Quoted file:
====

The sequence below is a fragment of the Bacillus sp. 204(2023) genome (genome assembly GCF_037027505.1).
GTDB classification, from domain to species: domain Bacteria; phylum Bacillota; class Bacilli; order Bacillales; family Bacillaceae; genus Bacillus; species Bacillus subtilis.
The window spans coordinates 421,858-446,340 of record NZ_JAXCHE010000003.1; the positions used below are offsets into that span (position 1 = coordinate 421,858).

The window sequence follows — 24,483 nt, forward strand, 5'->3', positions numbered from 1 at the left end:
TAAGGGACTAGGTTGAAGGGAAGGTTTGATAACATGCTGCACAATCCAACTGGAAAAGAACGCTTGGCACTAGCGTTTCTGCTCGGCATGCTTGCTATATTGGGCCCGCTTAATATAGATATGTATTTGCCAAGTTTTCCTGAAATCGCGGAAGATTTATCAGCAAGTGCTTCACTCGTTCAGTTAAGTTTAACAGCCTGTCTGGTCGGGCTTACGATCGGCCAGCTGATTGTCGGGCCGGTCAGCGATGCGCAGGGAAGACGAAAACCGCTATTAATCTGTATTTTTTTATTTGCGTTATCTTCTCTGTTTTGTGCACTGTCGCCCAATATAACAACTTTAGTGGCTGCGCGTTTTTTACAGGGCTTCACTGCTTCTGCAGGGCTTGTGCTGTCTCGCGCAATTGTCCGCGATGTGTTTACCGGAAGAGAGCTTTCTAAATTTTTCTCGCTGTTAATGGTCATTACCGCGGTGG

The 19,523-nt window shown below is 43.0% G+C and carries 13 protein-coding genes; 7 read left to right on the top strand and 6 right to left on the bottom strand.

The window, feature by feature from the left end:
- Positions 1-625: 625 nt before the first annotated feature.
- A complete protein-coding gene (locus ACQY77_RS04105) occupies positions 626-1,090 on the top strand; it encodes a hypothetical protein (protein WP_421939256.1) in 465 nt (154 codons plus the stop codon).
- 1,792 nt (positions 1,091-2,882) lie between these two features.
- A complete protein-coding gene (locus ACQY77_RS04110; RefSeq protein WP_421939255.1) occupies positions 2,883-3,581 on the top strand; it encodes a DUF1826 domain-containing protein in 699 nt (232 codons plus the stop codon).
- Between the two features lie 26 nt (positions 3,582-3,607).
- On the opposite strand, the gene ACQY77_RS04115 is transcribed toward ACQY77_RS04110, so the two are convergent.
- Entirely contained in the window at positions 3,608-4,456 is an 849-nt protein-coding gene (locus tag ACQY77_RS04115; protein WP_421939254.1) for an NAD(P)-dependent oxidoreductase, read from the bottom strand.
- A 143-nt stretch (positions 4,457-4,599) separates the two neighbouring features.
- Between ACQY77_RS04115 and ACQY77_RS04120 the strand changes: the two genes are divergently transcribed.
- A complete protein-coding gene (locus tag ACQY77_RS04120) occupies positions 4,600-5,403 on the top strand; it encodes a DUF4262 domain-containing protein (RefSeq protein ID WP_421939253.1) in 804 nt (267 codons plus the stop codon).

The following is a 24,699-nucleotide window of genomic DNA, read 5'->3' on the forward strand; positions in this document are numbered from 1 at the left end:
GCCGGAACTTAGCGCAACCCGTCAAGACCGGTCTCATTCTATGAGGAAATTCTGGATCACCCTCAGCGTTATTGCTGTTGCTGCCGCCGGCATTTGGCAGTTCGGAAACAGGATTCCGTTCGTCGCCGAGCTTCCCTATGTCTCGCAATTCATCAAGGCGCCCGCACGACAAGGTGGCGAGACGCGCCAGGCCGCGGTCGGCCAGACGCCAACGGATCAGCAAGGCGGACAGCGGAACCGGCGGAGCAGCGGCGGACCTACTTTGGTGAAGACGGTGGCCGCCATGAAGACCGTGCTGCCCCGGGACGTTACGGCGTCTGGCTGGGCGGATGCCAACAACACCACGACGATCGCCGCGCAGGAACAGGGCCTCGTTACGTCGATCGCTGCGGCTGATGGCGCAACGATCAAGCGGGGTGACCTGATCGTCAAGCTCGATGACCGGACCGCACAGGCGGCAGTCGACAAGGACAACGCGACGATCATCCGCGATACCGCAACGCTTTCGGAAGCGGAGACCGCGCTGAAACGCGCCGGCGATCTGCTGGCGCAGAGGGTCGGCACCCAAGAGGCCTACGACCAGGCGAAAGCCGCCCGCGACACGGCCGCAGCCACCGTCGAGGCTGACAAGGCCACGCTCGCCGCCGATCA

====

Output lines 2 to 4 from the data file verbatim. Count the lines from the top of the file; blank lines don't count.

GTDB classification, from domain to species: domain Bacteria; phylum Bacillota; class Bacilli; order Bacillales; family Bacillaceae; genus Bacillus; species Bacillus subtilis.
The window spans coordinates 421,858-446,340 of record NZ_JAXCHE010000003.1; the positions used below are offsets into that span (position 1 = coordinate 421,858).

The window sequence follows — 24,483 nt, forward strand, 5'->3', positions numbered from 1 at the left end: